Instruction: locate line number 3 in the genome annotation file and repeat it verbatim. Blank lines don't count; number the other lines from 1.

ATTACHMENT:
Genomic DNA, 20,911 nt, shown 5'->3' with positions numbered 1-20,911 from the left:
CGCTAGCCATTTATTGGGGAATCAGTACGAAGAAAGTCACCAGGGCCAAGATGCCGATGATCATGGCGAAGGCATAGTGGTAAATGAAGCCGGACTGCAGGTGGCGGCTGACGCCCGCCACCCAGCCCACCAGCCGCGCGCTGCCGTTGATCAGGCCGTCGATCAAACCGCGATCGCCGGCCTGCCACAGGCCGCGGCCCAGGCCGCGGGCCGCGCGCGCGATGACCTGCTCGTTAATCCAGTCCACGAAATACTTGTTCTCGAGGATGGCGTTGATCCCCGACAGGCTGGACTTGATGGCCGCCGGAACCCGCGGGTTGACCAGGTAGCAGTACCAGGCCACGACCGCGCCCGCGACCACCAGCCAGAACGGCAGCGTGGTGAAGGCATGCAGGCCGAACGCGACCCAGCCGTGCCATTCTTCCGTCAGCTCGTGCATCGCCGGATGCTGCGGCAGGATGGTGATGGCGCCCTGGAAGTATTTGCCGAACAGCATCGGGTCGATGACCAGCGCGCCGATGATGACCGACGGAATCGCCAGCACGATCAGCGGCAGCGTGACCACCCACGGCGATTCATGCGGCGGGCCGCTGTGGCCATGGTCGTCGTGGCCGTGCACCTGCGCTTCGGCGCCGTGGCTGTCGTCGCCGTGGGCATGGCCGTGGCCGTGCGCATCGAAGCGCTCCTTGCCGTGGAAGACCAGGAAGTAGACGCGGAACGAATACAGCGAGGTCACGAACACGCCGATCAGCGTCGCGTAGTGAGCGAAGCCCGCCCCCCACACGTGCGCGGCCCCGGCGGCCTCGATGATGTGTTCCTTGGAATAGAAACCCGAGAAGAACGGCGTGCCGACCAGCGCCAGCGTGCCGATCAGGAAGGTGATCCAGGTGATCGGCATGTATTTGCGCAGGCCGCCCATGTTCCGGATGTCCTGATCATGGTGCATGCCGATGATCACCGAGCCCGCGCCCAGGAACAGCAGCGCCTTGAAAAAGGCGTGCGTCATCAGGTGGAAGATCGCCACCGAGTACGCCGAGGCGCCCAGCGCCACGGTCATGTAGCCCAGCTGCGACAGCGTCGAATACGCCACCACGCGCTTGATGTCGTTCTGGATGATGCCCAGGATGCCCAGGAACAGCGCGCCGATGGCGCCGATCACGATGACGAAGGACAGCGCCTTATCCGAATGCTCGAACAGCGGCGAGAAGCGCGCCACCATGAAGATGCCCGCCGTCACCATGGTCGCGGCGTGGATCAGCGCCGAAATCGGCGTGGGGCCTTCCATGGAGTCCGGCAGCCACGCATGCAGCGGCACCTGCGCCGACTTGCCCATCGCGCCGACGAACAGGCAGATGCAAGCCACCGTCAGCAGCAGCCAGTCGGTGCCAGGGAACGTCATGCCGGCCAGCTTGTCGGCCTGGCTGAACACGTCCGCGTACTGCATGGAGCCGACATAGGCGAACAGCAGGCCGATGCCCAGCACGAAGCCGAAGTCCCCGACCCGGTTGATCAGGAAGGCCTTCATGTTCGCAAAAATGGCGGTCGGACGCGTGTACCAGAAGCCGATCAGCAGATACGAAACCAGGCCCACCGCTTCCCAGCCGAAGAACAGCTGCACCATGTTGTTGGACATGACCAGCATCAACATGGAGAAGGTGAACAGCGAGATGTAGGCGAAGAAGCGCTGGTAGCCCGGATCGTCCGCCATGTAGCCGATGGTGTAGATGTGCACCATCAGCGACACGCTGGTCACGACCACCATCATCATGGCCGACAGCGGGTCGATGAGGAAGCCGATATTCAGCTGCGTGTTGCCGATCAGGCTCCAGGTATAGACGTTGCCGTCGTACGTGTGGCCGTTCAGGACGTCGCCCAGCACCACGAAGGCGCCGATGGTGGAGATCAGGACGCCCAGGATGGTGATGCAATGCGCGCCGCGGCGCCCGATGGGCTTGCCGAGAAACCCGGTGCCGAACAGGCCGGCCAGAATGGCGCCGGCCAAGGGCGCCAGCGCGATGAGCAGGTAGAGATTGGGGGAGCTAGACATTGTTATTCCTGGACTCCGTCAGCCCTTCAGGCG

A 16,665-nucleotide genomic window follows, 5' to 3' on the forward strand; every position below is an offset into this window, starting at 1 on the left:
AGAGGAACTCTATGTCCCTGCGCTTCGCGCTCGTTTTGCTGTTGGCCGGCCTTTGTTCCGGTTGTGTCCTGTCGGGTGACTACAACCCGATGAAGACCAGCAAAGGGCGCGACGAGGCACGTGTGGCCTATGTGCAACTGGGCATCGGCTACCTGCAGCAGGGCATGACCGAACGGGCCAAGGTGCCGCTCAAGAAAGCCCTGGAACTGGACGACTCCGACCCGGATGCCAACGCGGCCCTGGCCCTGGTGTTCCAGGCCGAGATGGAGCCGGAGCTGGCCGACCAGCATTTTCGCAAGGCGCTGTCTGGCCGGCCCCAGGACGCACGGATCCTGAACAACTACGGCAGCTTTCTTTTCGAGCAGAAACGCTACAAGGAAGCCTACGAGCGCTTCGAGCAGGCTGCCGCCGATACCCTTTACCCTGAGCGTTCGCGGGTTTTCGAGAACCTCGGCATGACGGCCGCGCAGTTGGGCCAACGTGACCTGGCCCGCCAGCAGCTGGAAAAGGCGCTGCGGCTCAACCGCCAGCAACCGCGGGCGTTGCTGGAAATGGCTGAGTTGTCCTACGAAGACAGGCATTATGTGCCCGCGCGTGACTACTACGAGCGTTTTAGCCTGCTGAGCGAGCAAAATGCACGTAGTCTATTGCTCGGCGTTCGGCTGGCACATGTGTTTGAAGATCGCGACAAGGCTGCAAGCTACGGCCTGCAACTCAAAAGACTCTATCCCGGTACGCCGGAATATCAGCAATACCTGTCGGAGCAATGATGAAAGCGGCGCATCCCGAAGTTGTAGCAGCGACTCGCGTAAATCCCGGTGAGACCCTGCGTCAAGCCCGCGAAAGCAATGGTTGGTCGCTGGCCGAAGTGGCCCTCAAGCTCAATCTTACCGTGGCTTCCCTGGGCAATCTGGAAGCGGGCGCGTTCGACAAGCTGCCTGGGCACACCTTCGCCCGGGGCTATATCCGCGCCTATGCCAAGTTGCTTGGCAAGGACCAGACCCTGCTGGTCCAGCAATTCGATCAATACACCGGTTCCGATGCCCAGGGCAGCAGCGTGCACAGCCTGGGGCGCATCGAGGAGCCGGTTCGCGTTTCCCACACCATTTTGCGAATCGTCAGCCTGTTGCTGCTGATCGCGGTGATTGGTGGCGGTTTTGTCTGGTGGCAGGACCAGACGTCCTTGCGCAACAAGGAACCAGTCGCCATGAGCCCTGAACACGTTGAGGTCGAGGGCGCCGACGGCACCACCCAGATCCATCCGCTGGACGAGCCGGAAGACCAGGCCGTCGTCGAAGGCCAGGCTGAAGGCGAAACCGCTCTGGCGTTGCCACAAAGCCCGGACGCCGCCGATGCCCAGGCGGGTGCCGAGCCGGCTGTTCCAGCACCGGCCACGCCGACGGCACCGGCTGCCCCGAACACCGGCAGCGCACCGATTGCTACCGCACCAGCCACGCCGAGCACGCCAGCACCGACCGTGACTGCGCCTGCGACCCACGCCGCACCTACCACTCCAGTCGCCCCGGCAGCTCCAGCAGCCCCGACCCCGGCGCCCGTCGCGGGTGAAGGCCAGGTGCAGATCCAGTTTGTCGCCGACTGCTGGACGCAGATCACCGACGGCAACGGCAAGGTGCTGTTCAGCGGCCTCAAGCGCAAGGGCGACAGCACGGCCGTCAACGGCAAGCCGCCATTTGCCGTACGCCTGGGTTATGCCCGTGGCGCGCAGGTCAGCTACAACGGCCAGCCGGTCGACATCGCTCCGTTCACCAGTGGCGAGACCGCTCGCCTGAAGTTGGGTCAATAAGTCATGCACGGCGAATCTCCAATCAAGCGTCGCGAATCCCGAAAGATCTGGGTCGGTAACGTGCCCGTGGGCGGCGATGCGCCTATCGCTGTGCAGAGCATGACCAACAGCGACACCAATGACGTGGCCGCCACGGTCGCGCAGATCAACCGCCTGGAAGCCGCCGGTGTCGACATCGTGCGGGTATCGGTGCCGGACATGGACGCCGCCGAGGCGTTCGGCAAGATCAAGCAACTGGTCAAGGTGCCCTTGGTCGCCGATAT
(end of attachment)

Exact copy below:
A 16,665-nucleotide genomic window follows, 5' to 3' on the forward strand; every position below is an offset into this window, starting at 1 on the left: